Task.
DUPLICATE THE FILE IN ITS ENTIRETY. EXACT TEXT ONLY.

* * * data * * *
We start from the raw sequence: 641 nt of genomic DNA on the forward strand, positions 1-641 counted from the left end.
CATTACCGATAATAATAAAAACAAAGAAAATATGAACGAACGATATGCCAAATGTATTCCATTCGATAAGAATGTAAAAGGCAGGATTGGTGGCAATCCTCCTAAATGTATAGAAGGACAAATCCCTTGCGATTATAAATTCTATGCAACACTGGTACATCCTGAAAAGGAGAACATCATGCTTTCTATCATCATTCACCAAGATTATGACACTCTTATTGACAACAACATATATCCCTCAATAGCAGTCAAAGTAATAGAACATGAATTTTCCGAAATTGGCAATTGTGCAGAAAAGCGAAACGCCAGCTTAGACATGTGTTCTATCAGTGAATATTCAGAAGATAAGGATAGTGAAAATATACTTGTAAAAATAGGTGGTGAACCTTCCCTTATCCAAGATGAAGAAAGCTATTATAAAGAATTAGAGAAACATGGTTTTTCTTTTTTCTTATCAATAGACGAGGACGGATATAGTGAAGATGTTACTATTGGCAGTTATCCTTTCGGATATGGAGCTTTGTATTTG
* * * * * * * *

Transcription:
We start from the raw sequence: 641 nt of genomic DNA on the forward strand, positions 1-641 counted from the left end.
CATTACCGATAATAATAAAAACAAAGAAAATATGAACGAACGATATGCCAAATGTATTCCATTCGATAAGAATGTAAAAGGCAGGATTGGTGGCAATCCTCCTAAATGTATAGAAGGACAAATCCCTTGCGATTATAAATTCTATGCAACACTGGTACATCCTGAAAAGGAGAACATCATGCTTTCTATCATCATTCACCAAGATTATGACACTCTTATTGACAACAACATATATCCCTCAATAGCAGTCAAAGTAATAGAACATGAATTTTCCGAAATTGGCAATTGTGCAGAAAAGCGAAACGCCAGCTTAGACATGTGTTCTATCAGTGAATATTCAGAAGATAAGGATAGTGAAAATATACTTGTAAAAATAGGTGGTGAACCTTCCCTTATCCAAGATGAAGAAAGCTATTATAAAGAATTAGAGAAACATGGTTTTTCTTTTTTCTTATCAATAGACGAGGACGGATATAGTGAAGATGTTACTATTGGCAGTTATCCTTTCGGATATGGAGCTTTGTATTTG